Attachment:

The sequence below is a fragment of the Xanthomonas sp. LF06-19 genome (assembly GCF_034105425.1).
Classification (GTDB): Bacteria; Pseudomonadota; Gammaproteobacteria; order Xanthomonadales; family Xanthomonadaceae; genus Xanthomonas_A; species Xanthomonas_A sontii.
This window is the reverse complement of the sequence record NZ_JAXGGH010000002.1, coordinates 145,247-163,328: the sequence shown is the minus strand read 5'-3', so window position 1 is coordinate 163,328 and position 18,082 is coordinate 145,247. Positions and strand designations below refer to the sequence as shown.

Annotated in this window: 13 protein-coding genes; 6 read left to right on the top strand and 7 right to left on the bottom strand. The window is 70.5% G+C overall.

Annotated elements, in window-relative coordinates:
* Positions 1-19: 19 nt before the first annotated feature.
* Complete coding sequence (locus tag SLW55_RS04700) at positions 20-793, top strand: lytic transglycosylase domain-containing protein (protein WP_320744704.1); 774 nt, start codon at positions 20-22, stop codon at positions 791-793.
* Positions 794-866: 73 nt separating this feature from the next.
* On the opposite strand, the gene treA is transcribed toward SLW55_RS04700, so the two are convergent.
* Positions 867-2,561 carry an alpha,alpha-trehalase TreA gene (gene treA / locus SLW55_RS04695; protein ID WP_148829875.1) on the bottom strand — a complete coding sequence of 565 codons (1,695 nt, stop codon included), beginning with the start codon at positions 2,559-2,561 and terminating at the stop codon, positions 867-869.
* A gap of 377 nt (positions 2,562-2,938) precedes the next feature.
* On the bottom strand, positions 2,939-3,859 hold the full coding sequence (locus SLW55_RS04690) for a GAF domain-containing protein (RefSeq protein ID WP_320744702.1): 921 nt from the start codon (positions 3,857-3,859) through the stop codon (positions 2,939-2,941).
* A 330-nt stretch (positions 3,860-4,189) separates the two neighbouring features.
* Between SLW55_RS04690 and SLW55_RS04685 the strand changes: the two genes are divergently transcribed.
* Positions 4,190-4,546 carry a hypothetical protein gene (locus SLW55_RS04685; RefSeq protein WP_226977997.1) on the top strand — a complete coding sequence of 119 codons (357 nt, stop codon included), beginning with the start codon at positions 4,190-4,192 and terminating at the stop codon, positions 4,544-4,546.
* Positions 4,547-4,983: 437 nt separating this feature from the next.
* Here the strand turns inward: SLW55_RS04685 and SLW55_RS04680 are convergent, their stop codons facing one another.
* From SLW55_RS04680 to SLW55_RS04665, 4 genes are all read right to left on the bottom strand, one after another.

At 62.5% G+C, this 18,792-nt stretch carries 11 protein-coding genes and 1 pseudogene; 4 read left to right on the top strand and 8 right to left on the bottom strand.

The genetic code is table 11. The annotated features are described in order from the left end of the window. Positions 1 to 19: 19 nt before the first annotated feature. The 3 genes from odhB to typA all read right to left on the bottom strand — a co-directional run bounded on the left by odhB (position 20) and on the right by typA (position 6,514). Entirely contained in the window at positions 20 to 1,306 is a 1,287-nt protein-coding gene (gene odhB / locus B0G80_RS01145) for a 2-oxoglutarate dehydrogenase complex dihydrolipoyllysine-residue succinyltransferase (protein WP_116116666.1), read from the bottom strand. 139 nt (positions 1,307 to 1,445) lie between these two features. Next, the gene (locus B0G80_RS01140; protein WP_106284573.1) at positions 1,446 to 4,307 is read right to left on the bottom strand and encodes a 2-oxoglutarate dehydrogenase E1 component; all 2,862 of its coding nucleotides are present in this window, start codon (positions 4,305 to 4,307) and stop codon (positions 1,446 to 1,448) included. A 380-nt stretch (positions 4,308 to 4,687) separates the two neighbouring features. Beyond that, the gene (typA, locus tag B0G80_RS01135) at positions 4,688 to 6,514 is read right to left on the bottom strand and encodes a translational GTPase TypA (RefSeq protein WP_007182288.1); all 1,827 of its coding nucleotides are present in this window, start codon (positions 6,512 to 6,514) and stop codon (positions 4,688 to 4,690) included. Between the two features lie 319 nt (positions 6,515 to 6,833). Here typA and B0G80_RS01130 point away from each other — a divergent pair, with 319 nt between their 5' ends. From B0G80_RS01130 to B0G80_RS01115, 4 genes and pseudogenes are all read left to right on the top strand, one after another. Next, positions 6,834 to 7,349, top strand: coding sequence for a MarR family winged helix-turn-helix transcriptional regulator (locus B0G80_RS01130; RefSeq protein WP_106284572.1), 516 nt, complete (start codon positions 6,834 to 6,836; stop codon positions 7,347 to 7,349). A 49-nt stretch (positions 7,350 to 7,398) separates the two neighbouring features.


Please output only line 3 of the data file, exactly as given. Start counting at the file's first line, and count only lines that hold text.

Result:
This window is the reverse complement of the sequence record NZ_JAXGGH010000002.1, coordinates 145,247-163,328: the sequence shown is the minus strand read 5'-3', so window position 1 is coordinate 163,328 and position 18,082 is coordinate 145,247. Positions and strand designations below refer to the sequence as shown.